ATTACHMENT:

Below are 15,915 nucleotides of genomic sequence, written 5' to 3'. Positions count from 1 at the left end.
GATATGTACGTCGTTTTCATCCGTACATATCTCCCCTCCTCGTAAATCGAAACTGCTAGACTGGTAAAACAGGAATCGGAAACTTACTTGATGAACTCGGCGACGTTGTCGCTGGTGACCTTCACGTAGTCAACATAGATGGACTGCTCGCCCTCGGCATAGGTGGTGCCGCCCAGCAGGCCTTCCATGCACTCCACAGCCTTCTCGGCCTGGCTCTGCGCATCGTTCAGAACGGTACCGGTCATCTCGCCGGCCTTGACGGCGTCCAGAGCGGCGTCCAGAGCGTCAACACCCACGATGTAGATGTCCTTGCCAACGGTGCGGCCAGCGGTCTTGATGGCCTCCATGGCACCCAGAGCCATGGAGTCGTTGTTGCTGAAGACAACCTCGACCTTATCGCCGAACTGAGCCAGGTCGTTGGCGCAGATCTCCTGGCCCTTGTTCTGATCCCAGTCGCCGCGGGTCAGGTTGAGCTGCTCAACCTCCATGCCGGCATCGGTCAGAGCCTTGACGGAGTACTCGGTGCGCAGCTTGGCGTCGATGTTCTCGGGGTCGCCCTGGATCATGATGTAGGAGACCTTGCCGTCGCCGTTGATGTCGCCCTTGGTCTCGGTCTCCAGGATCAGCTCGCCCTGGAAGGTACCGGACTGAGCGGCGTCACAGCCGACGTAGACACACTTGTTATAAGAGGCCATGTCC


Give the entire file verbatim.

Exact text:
Below are 15,915 nucleotides of genomic sequence, written 5' to 3'. Positions count from 1 at the left end.
GATATGTACGTCGTTTTCATCCGTACATATCTCCCCTCCTCGTAAATCGAAACTGCTAGACTGGTAAAACAGGAATCGGAAACTTACTTGATGAACTCGGCGACGTTGTCGCTGGTGACCTTCACGTAGTCAACATAGATGGACTGCTCGCCCTCGGCATAGGTGGTGCCGCCCAGCAGGCCTTCCATGCACTCCACAGCCTTCTCGGCCTGGCTCTGCGCATCGTTCAGAACGGTACCGGTCATCTCGCCGGCCTTGACGGCGTCCAGAGCGGCGTCCAGAGCGTCAACACCCACGATGTAGATGTCCTTGCCAACGGTGCGGCCAGCGGTCTTGATGGCCTCCATGGCACCCAGAGCCATGGAGTCGTTGTTGCTGAAGACAACCTCGACCTTATCGCCGAACTGAGCCAGGTCGTTGGCGCAGATCTCCTGGCCCTTGTTCTGATCCCAGTCGCCGCGGGTCAGGTTGAGCTGCTCAACCTCCATGCCGGCATCGGTCAGAGCCTTGACGGAGTACTCGGTGCGCAGCTTGGCGTCGATGTTCTCGGGGTCGCCCTGGATCATGATGTAGGAGACCTTGCCGTCGCCGTTGATGTCGCCCTTGGTCTCGGTCTCCAGGATCAGCTCGCCCTGGAAGGTACCGGACTGAGCGGCGTCACAGCCGACGTAGACACACTTGTTATAAGAGGCCATGTCC